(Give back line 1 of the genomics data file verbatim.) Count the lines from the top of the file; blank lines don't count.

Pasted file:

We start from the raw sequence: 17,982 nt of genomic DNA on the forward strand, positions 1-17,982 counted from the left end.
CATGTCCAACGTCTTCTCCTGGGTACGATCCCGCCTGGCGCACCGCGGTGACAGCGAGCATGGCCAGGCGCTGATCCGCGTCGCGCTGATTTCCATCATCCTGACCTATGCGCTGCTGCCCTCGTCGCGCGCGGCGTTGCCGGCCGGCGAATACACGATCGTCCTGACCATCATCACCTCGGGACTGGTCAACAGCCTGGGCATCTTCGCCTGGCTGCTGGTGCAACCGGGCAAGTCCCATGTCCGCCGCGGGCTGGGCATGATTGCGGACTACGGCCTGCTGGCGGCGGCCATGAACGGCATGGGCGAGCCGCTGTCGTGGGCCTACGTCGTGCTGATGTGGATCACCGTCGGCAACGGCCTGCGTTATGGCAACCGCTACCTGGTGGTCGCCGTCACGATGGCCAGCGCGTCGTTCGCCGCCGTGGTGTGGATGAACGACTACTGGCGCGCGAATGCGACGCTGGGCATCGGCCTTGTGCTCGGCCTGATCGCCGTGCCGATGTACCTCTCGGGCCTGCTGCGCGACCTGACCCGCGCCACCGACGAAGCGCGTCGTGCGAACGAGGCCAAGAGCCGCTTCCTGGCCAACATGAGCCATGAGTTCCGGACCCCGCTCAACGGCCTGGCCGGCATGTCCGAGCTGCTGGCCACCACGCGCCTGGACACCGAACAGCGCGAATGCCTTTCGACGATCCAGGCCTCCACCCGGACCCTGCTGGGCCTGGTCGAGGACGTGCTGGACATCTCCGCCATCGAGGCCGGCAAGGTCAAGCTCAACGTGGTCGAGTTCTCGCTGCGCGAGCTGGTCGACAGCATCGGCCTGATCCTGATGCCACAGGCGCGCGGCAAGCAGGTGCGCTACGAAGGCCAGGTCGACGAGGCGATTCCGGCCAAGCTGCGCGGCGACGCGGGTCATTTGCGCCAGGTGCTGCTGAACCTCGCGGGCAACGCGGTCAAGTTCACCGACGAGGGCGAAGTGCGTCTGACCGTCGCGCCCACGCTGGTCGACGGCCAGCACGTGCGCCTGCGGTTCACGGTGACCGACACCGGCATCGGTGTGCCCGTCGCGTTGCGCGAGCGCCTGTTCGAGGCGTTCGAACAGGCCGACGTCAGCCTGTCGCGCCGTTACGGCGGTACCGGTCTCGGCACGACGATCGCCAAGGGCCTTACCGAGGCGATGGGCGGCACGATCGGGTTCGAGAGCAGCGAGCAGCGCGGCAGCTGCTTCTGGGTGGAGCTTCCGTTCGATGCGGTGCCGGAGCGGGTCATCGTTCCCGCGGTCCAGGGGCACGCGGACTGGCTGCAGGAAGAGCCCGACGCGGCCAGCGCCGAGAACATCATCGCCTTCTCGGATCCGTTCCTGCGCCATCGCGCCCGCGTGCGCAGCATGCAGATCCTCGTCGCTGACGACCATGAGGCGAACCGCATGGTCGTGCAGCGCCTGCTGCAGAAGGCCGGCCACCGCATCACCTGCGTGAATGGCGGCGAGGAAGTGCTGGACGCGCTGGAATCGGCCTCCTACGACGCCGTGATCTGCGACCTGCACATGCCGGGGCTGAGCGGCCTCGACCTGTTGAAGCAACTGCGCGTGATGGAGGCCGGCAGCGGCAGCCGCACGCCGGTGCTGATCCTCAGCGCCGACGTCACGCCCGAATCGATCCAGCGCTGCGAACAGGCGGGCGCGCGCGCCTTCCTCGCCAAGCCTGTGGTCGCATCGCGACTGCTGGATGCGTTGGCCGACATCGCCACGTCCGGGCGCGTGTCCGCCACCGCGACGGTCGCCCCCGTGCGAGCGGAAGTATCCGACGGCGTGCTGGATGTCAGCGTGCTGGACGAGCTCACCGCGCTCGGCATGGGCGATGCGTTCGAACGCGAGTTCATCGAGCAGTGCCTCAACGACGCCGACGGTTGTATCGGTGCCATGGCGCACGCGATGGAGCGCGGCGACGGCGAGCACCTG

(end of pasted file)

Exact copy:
We start from the raw sequence: 17,982 nt of genomic DNA on the forward strand, positions 1-17,982 counted from the left end.